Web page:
To help keep body fluids in arid situations, they lurk in damp locations such as under tree bark, broken logs, boulders, and man-made constructions such as planters.

During maturation, they, just like all the other gastropods, go through torsion (a 180° bending of the inner organs). Slug anatomy reveals the consequences of these rotations on the inside, yet the bodies of slugs seem to be more or less equal on the outside.

slug

Main Differences Between Snail and Slug

  1. Snail has a shell covering to protect it from other organisms and predators at times. On the other hand, Slug has no shell covering or a very small shell covering.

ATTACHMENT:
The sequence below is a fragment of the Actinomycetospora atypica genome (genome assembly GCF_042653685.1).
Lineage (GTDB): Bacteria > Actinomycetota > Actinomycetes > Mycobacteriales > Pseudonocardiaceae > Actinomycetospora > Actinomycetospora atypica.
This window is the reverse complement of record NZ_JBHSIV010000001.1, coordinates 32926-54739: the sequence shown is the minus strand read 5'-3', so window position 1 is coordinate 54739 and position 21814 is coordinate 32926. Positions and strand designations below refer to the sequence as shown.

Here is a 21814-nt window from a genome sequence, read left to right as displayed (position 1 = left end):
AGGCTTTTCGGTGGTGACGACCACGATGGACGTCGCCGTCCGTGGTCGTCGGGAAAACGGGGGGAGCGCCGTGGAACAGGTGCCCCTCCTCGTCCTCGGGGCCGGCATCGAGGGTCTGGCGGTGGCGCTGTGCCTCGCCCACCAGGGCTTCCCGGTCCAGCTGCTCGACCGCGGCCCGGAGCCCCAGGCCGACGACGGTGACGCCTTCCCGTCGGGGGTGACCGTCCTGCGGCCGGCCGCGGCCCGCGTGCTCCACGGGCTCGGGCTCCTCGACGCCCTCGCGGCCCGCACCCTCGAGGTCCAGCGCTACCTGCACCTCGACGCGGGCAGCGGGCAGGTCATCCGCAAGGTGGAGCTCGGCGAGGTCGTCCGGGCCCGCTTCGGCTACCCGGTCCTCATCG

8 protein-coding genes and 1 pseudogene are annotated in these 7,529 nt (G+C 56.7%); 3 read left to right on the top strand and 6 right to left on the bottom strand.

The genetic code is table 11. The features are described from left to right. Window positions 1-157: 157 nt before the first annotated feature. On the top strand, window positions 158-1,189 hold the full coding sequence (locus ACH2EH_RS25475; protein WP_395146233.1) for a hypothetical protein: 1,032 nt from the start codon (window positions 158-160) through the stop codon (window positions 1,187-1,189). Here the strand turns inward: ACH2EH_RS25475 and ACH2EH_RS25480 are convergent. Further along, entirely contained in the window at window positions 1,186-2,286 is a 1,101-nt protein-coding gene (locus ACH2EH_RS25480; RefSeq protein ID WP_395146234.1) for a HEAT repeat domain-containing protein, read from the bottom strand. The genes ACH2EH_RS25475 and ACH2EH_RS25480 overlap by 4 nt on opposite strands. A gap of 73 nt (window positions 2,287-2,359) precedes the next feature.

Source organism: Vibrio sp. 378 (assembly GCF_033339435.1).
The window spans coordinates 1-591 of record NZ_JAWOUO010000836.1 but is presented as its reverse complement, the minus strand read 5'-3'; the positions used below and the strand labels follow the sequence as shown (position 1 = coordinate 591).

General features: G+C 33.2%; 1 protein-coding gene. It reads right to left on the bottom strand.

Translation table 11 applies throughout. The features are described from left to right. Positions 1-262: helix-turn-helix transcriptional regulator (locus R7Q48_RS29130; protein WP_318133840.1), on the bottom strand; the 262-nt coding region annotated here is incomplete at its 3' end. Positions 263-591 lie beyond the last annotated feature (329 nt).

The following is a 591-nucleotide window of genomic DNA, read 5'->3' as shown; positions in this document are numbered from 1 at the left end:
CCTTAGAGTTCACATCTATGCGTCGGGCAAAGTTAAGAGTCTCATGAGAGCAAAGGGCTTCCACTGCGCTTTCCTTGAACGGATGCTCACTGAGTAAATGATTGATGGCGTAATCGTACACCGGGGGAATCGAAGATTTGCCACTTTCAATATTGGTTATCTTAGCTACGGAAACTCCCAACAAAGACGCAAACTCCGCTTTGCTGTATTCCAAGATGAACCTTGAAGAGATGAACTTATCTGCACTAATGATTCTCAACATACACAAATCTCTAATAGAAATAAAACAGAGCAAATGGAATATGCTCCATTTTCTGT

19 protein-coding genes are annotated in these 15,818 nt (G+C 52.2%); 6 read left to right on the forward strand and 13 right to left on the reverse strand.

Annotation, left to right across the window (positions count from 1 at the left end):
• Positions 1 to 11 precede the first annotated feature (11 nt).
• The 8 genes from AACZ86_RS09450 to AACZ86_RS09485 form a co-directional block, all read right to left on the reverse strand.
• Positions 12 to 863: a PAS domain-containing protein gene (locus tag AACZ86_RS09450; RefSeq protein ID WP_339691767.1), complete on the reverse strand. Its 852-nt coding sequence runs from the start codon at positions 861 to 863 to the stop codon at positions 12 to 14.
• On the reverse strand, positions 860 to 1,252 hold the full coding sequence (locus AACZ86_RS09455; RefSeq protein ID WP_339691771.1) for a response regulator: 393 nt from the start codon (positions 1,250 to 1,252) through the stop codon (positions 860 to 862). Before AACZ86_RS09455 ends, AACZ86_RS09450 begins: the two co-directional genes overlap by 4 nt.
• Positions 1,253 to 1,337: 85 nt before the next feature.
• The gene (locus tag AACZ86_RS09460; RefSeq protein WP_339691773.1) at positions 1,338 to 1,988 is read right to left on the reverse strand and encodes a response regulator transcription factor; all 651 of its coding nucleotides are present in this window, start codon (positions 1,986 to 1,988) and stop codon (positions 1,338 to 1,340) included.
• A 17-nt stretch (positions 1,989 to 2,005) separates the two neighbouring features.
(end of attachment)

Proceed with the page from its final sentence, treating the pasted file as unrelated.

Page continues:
2. The ordinary snail can hit one millimetre every second. They are quicker than most of the slugs. Slugs are slower when it comes to pace in terms of Snails.
  3. Snails swiftly conceal in their shells. Some snails have the ability to retract and seal their shells in order to provide additional protection. Due to the fact that slugs do not have a shell on their back, they are able to effortlessly, if slowly, navigate into the tiniest of spaces, and they can even shrink themselves. They reap the benefits of wood panels, stone slabs, and scattered twigs.
  4. Snails are mostly grey-colored with greyish or black shells, whereas Slugs can either be black or grey or yellow in color.
  5. Snails live for almost 2-3 years. On the other hand, Slugs can live up to 6 years or even more.
Difference Between Snail and Slug
References
  1. https://www.sciencedirect.com/science/article/abs/pii/S0090825804010583
  2. https://www.pnas.org/content/99/26/16841.short

Last Updated : 29 July, 2023